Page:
Aboriginal Hunting Boomerang from South Australia

Item K21      

This Item was Sold on 16 August 2016 for $142

Similar artifacts for sale are often found on the Aboriginal Hunting Boomerangs web page.

Historical Pricing information for this item and similar artifacts can be found at: Historical Artifact Prices.

This hunting boomerang, or throwstick was made out of Mulga, a dense desert hardwood. I acquired it from a British collection that was sold at a major auction house in London in 1985. The collection tag said it was made in the late 19th century or early 20th century. The surfaces are smoothed and probably finished by scraping of the surfaces with stone tools after moisture was applied to the surfaces. The wood is very dark and the bend and tips have streaks of light colored wood. Most of the surfaces appears to be stone tool worked, but there are signs of metal tool use in a couple of places, so it is of hybrid construction. This hunting boomerang is in mint condition and without any cracks or damage. This hunting boomerang is half of a matched set of boomerangs used as a percussion musical instrument The other half of the set is item K20. No fine art on this one. This is a functional tool used by Aborigines who did not use modern weaponry.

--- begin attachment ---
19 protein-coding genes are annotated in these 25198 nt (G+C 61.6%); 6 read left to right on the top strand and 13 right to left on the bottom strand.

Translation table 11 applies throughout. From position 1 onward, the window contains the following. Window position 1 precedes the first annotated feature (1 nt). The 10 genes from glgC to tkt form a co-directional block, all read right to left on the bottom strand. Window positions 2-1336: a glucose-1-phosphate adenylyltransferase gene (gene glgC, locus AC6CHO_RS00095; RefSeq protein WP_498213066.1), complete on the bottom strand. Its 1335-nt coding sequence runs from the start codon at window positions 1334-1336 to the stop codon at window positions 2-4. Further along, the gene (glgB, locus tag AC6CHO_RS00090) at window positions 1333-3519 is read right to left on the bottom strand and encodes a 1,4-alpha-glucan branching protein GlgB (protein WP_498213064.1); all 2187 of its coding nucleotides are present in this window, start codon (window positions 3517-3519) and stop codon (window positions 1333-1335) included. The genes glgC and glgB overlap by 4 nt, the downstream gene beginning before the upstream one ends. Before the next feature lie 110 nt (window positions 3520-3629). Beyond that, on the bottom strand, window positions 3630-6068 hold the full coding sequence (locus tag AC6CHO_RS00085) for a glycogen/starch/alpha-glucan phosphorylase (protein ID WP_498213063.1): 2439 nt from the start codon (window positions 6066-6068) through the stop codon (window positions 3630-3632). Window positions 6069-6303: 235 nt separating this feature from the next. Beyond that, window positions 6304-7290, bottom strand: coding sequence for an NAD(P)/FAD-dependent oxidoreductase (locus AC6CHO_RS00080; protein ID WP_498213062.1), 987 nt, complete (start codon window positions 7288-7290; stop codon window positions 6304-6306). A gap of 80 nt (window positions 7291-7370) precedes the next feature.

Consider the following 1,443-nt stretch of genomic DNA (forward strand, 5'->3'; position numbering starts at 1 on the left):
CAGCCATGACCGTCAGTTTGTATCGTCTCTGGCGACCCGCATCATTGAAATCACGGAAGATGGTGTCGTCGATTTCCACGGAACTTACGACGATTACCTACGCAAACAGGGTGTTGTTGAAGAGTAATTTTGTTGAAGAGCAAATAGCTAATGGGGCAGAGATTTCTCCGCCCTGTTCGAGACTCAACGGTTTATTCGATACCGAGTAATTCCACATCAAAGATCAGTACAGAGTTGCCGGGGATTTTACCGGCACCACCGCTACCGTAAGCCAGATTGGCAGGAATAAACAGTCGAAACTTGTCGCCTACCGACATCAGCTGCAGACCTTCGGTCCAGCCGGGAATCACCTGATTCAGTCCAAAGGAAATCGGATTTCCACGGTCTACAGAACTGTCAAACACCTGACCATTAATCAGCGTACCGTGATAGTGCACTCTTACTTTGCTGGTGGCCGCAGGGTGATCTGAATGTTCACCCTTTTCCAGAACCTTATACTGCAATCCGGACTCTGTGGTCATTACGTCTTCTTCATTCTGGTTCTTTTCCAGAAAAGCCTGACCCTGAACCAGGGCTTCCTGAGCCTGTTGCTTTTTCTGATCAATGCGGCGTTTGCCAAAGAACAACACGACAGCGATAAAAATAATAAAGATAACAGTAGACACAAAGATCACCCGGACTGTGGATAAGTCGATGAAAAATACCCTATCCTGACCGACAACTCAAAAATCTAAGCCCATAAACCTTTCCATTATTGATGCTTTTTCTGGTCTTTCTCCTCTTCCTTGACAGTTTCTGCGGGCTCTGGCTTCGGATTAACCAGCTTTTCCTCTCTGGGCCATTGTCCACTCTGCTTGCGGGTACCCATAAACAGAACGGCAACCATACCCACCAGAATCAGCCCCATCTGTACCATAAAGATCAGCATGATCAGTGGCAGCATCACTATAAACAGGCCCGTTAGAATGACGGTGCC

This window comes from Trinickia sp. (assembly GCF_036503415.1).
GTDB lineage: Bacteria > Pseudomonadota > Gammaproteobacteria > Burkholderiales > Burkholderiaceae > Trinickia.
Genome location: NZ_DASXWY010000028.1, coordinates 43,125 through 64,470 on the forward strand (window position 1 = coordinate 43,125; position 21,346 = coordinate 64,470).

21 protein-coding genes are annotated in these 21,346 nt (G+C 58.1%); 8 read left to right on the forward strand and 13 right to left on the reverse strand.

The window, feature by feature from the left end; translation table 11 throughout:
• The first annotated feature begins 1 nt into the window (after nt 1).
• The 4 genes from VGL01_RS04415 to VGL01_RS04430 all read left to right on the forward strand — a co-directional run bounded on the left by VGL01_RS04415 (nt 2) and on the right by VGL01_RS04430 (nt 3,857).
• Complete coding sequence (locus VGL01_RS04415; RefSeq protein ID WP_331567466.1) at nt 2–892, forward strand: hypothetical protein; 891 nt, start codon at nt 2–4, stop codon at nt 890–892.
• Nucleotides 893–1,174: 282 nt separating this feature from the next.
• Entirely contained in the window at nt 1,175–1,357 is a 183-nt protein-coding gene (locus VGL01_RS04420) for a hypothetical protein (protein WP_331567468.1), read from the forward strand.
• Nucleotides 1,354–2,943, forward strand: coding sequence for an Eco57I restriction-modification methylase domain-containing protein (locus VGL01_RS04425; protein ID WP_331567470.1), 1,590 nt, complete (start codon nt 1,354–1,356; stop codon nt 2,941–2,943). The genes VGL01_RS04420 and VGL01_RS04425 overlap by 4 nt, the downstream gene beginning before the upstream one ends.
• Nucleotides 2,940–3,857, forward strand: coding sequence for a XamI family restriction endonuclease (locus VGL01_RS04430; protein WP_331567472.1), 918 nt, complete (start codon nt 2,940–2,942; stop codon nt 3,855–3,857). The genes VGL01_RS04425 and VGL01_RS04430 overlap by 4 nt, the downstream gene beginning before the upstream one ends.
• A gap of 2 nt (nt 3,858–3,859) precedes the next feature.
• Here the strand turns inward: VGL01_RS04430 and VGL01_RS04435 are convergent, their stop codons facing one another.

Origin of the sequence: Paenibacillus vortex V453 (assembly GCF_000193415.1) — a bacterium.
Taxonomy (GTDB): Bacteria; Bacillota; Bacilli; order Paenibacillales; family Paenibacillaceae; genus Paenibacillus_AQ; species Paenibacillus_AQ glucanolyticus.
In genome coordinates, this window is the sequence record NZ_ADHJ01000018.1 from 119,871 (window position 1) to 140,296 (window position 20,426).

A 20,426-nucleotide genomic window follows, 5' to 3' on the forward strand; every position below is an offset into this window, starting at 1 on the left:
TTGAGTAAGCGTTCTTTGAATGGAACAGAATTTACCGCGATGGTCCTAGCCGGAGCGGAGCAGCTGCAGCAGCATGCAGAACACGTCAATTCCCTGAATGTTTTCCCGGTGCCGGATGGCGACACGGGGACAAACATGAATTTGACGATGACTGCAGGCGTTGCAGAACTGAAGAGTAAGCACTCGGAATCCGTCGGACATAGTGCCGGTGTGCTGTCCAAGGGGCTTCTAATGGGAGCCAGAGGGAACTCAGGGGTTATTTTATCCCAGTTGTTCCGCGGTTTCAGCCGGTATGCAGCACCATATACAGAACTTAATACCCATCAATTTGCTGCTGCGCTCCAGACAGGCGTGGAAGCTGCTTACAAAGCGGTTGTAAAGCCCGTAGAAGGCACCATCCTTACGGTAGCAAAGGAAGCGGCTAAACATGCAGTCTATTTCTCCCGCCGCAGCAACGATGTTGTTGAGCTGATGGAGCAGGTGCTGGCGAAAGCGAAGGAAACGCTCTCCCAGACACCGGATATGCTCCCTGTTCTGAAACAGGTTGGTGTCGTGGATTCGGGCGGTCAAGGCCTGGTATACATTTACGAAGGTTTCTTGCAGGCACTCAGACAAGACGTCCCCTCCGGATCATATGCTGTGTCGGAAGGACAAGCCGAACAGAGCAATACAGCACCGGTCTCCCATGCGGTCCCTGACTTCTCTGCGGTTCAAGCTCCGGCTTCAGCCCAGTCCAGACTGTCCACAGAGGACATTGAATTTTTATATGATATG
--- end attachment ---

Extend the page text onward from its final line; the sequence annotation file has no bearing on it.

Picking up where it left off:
Length = 64 cm ; Weight = 297 gm

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